The land of the rising sun, Japan is an island nation in the Pacific Ocean with dense cities, imperial palaces and captivating mountains. But one thing more popular than the palaces and mountains is Japanese Food.
So Ricebowl Food Experts feel like it is time to pay homage to arguably the most popular food coming out from Asia and introduce some delicious Japanese dishes for your next trip to Japan.
Sushi is a dish combining vinegar rice and seafood (although sometimes other ingredients are also used). There is a type of fermented sushi, known as nare-zushi, but the most typical types of sushi are nigirizushi and temakizushi. There are plenty of other ingredients available for those who do not like raw fish, including boiled prawns and grilled conger eel. You can find sushi all around Japan, but the sushi from restaurants in high class areas like Ginza or close to fishing ports is especially delicious. If you are looking to eat cheaply, you can visit a kaitenzushi, or conveyor belt sushi restaurant, where you can enjoy sushi for 100 yen a plate.
Assorted deep fried Tempura. Photo: Aroma
AsianTempura is a dish in which seafood, fresh vegetables and other ingredients are dipped in a flour and egg batter and fried in oil. While you can enjoy tempura at all sorts of restaurants, if you want to try it at its best, we recommend going to a specialist tempura restaurant, where each dish will be brought to your table as soon as it is ready, even if you order a lot!
Sukiyaki is a dish in which meat and vegetables are stewed in an iron pot. The sauce, known as Warishita, is made from soy sauce and sugar. There is a lot of variation in the ingredients and way of eating the dish depending on the region, with some areas mixing beaten egg into the sauce to create a milder flavor. If you are looking to enjoy a lot of great beef, this is the dish for you!
Ramen is a noodle soup dish which has grown to become incredibly popular and is thought of as a byword for Japanese food. Originally, the soup was made from a chicken bones, but in recent years, pork, beef and seafood also being used in the soup, creating a diverse range of tastes. In addition to the typical salt, soy sauce and miso flavors, you can even find curry flavored ramen now. There is also a type of ramen where the noodles and soup are served separately, known as tsukemen.
5. Curry Rice
While curry has its origins in India, the curry we eat in Japan is a unique, localized dish based on the curry brought over to Japan from the UK. Made with meat and vegetables (carrots, potatoes, onions, etc.) flavored with curry powder, stewed, and served with rice. Sometimes fried foods, such as pork cutlets, are placed on top of the dish. While there are some specialist curry restaurants, you typically won’t have any problems with the curry at a regular restaurant or chain restaurant.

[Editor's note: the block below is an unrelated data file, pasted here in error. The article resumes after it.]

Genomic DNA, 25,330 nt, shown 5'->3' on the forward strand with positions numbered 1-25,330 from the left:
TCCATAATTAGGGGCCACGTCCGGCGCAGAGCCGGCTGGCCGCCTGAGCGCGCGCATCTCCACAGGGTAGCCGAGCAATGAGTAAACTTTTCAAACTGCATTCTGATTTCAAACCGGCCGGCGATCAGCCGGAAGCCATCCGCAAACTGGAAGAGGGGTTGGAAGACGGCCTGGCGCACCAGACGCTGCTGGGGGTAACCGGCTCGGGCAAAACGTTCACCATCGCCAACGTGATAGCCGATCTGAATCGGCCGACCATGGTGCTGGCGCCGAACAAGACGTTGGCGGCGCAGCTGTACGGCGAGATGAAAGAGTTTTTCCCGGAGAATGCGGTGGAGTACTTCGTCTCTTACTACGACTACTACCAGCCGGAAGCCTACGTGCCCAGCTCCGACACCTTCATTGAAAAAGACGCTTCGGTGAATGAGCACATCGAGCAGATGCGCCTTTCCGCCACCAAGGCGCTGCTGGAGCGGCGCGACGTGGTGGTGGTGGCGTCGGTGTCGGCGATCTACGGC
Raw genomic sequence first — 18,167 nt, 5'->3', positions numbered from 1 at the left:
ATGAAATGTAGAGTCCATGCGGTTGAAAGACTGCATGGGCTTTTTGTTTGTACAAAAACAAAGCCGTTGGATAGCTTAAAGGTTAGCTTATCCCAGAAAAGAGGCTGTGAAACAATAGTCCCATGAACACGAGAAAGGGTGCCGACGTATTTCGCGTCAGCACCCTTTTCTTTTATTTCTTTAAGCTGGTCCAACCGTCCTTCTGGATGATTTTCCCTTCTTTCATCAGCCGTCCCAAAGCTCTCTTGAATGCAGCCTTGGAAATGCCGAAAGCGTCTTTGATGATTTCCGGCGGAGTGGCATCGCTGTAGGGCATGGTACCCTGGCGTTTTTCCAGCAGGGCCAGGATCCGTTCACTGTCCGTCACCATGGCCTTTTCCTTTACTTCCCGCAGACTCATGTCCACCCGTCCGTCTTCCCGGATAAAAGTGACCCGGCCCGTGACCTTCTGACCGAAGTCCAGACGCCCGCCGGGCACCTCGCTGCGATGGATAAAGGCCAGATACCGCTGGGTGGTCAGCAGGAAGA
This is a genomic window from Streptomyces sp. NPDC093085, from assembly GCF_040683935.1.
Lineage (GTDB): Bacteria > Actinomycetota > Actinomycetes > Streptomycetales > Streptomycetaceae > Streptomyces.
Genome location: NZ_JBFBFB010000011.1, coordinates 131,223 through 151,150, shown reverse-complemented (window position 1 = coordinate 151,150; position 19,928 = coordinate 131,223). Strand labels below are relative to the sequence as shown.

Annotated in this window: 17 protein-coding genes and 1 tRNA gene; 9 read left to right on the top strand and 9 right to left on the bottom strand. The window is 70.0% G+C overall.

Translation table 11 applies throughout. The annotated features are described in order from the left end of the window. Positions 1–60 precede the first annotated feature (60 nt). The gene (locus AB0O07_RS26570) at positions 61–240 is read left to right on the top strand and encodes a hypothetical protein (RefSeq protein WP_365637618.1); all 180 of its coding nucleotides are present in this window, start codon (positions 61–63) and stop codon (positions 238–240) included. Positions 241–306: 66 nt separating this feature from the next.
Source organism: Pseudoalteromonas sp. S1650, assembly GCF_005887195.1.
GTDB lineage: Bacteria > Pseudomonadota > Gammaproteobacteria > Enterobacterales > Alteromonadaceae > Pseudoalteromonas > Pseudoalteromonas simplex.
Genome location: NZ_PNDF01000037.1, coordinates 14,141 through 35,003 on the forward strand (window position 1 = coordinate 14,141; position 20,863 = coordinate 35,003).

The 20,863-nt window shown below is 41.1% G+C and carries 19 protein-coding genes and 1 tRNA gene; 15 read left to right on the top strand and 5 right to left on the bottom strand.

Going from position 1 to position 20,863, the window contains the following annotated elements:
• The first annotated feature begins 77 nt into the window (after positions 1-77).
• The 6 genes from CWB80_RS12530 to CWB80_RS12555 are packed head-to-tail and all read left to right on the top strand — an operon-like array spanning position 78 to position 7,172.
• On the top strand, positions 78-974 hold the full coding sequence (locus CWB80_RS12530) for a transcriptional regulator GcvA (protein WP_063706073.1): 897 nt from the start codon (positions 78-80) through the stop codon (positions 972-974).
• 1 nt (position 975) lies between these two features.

Tonkatsu with Asian Slaw. Photo: Tablespoon
Tonkatsu is a dish based on western pork cutlets, where a thick slice of pork is dipped in a flour and beaten egg batter, coated in breadcrumbs and fried in oil. There are both sirloin and fillet tonkatsu, with the fillet tonlatsu being more expensive. While quite tasty even at a cheap restaurant, we really recommend trying tonkatsu at a specialist restaurant.
A dish of noodles made from soba (buckwheat) flour eaten with a soy sauce and sugar sauce, and toppings such as egg, tempura or other ingredients. The noodles you get from a soba noodle shop will be particularly good, but very expensive, so it might be good to try the soba at a standing restaurant. The different dishes and toppings are usually on display in a showcase outside the restaurant, making it easy to decided what to order.
A dish of noodles made from kneaded wheat flour, and eaten with a sauce made from soy sauce and sugar, similar to soba. You can enjoy udon on at the standing soba restaurants, but as the firmness of the noodles, known as koshi, is a key part of the dish, we really recommend eating it at a specialist udon restaurant. Uring winter, you may try the delicious noodle stew, known as nabe yaki udon.
Karaage is chicken seasoned with soy sauce, salt and a number of different spices, sprinkled with starch and fried in oil. It is like the Japanese version of fried chicken, but the flavor is very different. There are a lot of local variations, with for example chicken nanban in Miyazaki, where the karaage are covered with tartare sauce, and tebasaki in Nagoya, where the karaage are covered in a sweet and spicy sauce. Asia’s Food Experts definitely recommend trying these out!
Yakitori is a dish in which skewered chicken seasoned with a sweet salt or soy sauce based sauce and barbecued. You can usually find yakitori at Japanese bar/restaurants, known as izakaya, but Ricebowl Asia recommends eating it at a specialist yakitori restaurant, where you can enjoy all sorts of different parts of the chicken at quite a reasonable price (unless you go to a high class place, where it will cost quite a lot.). You can also find skewered pork, or yakiton in Japanese, which is delicious as well!
Source: Tetuya Asakura, Tsunagu Japan